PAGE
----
2. Doom: Climate change is usually framed as an impending disaster, so our brains want to avoid the topic altogether. As one observer said, “After 30 years, we’ve become numbed to collapse porn.” That being said, the jury is still out on how much fear serves as a motivator or demotivator for action. It appears to resonate with some people but not all. It all causes a great deal of grief, too. As my daughter, Julia, told me, “It makes me so sad to know that the polar bears in the books I read to my girls will probably be gone from the wild when they are adults.”
3. Dissonance: When we think about taking action on addressing climate change, there is an inherent conflict between what most of us do on a regular basis – drive, eat red meat, fly, lead a high consumption lifestyle – and what we know we should do – greatly reduce all of these behaviours. Consequently, dissonance sets in, which is felt as an inner discomfort. It makes many of us feel like hypocrites, myself included. To lessen the dissonance, our brains start coming up with justifications. “My neighbour has a much bigger car than me. What difference does it make if I’m the only one to change my diet? How can I visit friends and family or go on a winter vacation if I don’t fly?” This last excuse always creates feelings of guilt and hypocrisy whenever I fly.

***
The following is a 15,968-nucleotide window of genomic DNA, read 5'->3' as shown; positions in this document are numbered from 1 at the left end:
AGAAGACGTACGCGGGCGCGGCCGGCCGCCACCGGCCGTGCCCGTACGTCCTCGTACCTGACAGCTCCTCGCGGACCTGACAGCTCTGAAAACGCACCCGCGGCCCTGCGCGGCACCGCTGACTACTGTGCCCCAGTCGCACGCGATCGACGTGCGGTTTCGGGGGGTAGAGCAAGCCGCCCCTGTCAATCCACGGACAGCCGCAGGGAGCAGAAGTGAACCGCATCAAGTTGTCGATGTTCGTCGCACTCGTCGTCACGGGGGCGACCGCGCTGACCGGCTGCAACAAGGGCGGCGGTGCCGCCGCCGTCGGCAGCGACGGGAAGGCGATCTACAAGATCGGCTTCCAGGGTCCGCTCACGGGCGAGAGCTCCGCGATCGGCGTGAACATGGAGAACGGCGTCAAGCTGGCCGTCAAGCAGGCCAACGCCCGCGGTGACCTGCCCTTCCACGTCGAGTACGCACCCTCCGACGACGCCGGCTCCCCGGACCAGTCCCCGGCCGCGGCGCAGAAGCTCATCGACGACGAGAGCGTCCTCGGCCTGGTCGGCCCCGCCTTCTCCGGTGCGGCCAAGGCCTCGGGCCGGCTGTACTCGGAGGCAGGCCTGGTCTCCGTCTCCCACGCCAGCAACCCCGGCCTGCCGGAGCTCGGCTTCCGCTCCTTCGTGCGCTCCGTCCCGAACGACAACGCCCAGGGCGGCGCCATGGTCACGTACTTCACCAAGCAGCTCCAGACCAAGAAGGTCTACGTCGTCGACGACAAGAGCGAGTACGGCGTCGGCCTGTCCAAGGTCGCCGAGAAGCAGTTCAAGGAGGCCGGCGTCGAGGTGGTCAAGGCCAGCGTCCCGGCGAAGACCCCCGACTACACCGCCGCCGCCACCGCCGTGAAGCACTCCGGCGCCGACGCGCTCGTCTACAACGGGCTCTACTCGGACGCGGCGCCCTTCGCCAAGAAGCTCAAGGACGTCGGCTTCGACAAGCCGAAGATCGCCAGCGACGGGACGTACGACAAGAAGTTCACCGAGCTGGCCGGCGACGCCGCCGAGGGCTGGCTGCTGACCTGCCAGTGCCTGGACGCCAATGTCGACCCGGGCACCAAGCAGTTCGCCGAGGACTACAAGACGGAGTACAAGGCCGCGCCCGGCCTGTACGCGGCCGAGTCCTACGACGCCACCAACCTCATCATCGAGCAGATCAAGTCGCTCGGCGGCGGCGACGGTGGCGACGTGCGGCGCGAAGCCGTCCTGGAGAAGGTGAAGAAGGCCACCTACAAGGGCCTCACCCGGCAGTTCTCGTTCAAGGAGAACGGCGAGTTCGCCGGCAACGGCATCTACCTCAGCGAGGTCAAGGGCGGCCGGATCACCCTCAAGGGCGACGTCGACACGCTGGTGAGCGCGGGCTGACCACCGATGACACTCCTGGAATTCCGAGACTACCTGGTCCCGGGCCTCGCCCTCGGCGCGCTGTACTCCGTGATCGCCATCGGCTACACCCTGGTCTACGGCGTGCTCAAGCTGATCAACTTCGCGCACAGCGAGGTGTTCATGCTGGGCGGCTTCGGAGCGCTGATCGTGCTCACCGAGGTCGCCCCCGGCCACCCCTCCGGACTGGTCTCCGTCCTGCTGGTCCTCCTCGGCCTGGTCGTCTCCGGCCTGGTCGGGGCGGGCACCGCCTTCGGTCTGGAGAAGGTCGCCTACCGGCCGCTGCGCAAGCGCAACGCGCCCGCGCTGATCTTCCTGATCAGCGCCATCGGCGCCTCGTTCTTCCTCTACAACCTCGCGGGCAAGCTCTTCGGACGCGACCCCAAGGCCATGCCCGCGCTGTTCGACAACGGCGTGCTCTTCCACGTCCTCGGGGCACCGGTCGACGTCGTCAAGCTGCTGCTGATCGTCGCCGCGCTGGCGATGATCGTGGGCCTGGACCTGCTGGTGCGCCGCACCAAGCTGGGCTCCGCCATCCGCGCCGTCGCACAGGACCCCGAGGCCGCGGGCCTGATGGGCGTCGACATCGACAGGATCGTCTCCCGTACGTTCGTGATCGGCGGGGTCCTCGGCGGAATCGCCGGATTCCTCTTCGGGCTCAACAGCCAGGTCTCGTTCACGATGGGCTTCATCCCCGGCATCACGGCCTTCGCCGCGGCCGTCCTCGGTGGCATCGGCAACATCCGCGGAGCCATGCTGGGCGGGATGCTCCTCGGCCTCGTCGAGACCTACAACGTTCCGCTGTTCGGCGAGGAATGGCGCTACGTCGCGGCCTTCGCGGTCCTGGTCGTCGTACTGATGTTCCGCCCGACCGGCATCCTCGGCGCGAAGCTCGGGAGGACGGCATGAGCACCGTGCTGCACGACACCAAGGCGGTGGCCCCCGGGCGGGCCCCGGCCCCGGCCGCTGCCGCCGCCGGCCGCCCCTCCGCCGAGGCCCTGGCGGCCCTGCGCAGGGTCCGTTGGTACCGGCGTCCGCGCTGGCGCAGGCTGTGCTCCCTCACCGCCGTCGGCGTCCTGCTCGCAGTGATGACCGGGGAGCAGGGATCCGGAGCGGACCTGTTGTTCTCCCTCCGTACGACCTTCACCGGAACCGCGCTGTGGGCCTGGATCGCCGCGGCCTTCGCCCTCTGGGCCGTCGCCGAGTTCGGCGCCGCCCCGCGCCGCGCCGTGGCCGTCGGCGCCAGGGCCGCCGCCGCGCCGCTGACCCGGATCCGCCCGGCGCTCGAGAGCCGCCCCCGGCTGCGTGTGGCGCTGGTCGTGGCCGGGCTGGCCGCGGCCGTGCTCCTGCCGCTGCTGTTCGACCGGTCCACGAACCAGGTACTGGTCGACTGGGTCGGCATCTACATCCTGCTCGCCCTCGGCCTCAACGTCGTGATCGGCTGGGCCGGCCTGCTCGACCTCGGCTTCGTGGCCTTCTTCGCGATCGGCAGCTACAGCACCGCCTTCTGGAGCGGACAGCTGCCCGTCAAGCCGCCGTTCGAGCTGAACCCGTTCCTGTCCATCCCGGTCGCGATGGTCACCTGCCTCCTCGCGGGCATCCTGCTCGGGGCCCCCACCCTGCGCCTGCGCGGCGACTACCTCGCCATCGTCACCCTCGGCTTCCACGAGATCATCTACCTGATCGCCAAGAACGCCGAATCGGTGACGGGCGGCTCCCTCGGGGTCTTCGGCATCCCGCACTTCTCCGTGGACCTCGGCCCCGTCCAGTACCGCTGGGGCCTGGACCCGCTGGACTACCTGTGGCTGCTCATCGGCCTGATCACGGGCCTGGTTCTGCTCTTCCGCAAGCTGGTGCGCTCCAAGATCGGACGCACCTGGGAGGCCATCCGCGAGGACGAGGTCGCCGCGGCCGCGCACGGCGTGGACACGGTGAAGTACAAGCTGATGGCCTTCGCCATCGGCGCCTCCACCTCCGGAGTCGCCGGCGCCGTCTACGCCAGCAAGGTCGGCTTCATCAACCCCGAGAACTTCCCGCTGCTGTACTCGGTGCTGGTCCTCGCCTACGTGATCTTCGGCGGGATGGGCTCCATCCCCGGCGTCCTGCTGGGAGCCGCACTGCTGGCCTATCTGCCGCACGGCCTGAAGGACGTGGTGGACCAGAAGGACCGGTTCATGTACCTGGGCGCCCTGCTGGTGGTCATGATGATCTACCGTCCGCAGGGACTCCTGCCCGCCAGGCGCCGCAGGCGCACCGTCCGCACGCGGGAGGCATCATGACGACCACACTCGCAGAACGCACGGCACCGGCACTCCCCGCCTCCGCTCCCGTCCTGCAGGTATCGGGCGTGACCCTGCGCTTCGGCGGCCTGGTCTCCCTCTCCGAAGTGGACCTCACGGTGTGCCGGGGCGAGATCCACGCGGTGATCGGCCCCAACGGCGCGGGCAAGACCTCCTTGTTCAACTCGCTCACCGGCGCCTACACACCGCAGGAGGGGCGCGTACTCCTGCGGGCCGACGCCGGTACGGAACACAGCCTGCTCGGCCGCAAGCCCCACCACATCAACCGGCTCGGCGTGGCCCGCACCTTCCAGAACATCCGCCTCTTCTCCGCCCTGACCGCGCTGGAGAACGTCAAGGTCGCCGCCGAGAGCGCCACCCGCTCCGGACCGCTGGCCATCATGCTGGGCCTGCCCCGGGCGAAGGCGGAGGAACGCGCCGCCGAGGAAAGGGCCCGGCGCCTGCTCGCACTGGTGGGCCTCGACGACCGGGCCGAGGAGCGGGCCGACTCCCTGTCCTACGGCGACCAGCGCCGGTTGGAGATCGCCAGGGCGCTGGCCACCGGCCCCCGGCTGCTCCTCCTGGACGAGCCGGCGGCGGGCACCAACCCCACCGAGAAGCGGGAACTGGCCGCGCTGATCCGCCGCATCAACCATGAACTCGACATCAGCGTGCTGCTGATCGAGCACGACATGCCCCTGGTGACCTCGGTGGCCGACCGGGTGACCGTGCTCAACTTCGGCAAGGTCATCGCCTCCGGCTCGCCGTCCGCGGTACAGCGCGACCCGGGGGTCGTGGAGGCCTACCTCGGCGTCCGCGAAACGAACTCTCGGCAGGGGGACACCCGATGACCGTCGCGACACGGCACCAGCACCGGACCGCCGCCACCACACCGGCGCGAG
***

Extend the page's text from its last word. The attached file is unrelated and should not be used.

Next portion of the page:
4. Denial: For some, the uncomfortable feeling of dissonance makes them turn to denial and to say things like “the climate is always changing”. For others – maybe most of us – we simply avoid thinking or talking about the issue, largely because we feel powerless to make a difference. As my daughter said, “Bringing up climate change with friends and family is a conservation stopper. The room goes silent.” We therefore take refuge in leading a kind of “double-life”, both knowing the science but shutting it out.
5. iDentity: For some, cultural and political identity override the facts. A conservative-minded voter might say, “I believe in lower taxes, minimal government involvement in my life, and the right to drive as big a car as I want.” Someone on the left might say, “Government should be more involved in solving society’s problems. I’m fine with paying higher taxes, and we should all be driving smaller cars.”
Other factors, too, help explain our lack of engagement with climate change and point to the overwhelming size the problem. Many of these are strongly linked to the five D’s above and all are inter-related.
1. Our brains – Maybe the biggest reason why humans struggle to come to grips with climate change lies in the very nature of our brains. Like the frog in the proverbial pot of boiling water, we have trouble reacting to slow motion phenomena like a gradually changing climate. This is sometimes called “shifting baseline syndrome”. For example, we quickly forget how much colder winters used to be and how countless species were so much more abundant.